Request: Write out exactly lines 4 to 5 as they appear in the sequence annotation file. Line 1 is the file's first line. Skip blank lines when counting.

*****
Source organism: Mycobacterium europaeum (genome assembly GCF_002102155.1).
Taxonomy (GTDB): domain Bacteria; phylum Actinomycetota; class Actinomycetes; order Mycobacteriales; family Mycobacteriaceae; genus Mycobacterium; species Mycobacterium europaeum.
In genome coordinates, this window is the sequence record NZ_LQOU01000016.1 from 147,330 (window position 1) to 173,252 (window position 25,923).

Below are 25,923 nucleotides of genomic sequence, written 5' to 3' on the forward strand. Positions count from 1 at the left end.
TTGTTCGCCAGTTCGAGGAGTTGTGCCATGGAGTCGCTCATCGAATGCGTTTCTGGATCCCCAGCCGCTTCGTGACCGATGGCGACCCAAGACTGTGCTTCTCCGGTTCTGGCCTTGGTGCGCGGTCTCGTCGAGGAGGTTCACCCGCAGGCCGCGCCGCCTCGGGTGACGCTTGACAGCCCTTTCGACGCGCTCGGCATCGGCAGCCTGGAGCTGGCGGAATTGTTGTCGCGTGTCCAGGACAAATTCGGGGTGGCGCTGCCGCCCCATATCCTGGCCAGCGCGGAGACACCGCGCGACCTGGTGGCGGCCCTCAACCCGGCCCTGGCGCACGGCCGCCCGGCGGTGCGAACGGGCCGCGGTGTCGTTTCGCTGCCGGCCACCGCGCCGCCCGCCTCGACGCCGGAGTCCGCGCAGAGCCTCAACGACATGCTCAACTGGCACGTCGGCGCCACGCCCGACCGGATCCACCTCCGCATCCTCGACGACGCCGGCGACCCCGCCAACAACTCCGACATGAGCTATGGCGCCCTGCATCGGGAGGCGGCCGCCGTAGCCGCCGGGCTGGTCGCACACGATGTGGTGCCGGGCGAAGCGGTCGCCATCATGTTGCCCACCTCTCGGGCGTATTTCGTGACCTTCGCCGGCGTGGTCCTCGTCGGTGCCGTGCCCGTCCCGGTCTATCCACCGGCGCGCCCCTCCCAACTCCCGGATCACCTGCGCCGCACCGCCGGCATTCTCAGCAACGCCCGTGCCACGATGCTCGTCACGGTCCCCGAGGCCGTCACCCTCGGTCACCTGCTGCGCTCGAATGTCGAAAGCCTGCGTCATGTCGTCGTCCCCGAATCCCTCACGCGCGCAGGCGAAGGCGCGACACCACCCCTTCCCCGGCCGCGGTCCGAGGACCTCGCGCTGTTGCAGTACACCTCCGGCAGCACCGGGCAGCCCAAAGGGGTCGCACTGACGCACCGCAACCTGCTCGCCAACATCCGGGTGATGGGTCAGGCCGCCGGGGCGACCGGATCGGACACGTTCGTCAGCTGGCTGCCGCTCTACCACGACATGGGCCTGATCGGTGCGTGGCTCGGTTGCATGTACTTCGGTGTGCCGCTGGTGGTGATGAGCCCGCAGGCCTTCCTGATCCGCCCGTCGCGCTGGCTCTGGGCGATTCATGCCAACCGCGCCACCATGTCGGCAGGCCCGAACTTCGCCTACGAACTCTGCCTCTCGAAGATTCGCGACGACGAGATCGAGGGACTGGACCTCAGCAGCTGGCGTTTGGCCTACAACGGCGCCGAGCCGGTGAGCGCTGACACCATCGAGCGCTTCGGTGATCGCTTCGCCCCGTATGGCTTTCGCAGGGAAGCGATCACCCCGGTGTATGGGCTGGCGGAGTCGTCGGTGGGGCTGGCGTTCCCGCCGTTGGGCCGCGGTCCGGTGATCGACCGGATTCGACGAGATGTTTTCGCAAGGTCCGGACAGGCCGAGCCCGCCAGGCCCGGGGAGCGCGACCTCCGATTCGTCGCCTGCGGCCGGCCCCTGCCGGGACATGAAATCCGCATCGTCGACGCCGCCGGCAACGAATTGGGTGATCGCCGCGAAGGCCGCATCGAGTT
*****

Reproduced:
Below are 25,923 nucleotides of genomic sequence, written 5' to 3' on the forward strand. Positions count from 1 at the left end.
TTGTTCGCCAGTTCGAGGAGTTGTGCCATGGAGTCGCTCATCGAATGCGTTTCTGGATCCCCAGCCGCTTCGTGACCGATGGCGACCCAAGACTGTGCTTCTCCGGTTCTGGCCTTGGTGCGCGGTCTCGTCGAGGAGGTTCACCCGCAGGCCGCGCCGCCTCGGGTGACGCTTGACAGCCCTTTCGACGCGCTCGGCATCGGCAGCCTGGAGCTGGCGGAATTGTTGTCGCGTGTCCAGGACAAATTCGGGGTGGCGCTGCCGCCCCATATCCTGGCCAGCGCGGAGACACCGCGCGACCTGGTGGCGGCCCTCAACCCGGCCCTGGCGCACGGCCGCCCGGCGGTGCGAACGGGCCGCGGTGTCGTTTCGCTGCCGGCCACCGCGCCGCCCGCCTCGACGCCGGAGTCCGCGCAGAGCCTCAACGACATGCTCAACTGGCACGTCGGCGCCACGCCCGACCGGATCCACCTCCGCATCCTCGACGACGCCGGCGACCCCGCCAACAACTCCGACATGAGCTATGGCGCCCTGCATCGGGAGGCGGCCGCCGTAGCCGCCGGGCTGGTCGCACACGATGTGGTGCCGGGCGAAGCGGTCGCCATCATGTTGCCCACCTCTCGGGCGTATTTCGTGACCTTCGCCGGCGTGGTCCTCGTCGGTGCCGTGCCCGTCCCGGTCTATCCACCGGCGCGCCCCTCCCAACTCCCGGATCACCTGCGCCGCACCGCCGGCATTCTCAGCAACGCCCGTGCCACGATGCTCGTCACGGTCCCCGAGGCCGTCACCCTCGGTCACCTGCTGCGCTCGAATGTCGAAAGCCTGCGTCATGTCGTCGTCCCCGAATCCCTCACGCGCGCAGGCGAAGGCGCGACACCACCCCTTCCCCGGCCGCGGTCCGAGGACCTCGCGCTGTTGCAGTACACCTCCGGCAGCACCGGGCAGCCCAAAGGGGTCGCACTGACGCACCGCAACCTGCTCGCCAACATCCGGGTGATGGGTCAGGCCGCCGGGGCGACCGGATCGGACACGTTCGTCAGCTGGCTGCCGCTCTACCACGACATGGGCCTGATCGGTGCGTGGCTCGGTTGCATGTACTTCGGTGTGCCGCTGGTGGTGATGAGCCCGCAGGCCTTCCTGATCCGCCCGTCGCGCTGGCTCTGGGCGATTCATGCCAACCGCGCCACCATGTCGGCAGGCCCGAACTTCGCCTACGAACTCTGCCTCTCGAAGATTCGCGACGACGAGATCGAGGGACTGGACCTCAGCAGCTGGCGTTTGGCCTACAACGGCGCCGAGCCGGTGAGCGCTGACACCATCGAGCGCTTCGGTGATCGCTTCGCCCCGTATGGCTTTCGCAGGGAAGCGATCACCCCGGTGTATGGGCTGGCGGAGTCGTCGGTGGGGCTGGCGTTCCCGCCGTTGGGCCGCGGTCCGGTGATCGACCGGATTCGACGAGATGTTTTCGCAAGGTCCGGACAGGCCGAGCCCGCCAGGCCCGGGGAGCGCGACCTCCGATTCGTCGCCTGCGGCCGGCCCCTGCCGGGACATGAAATCCGCATCGTCGACGCCGCCGGCAACGAATTGGGTGATCGCCGCGAAGGCCGCATCGAGTT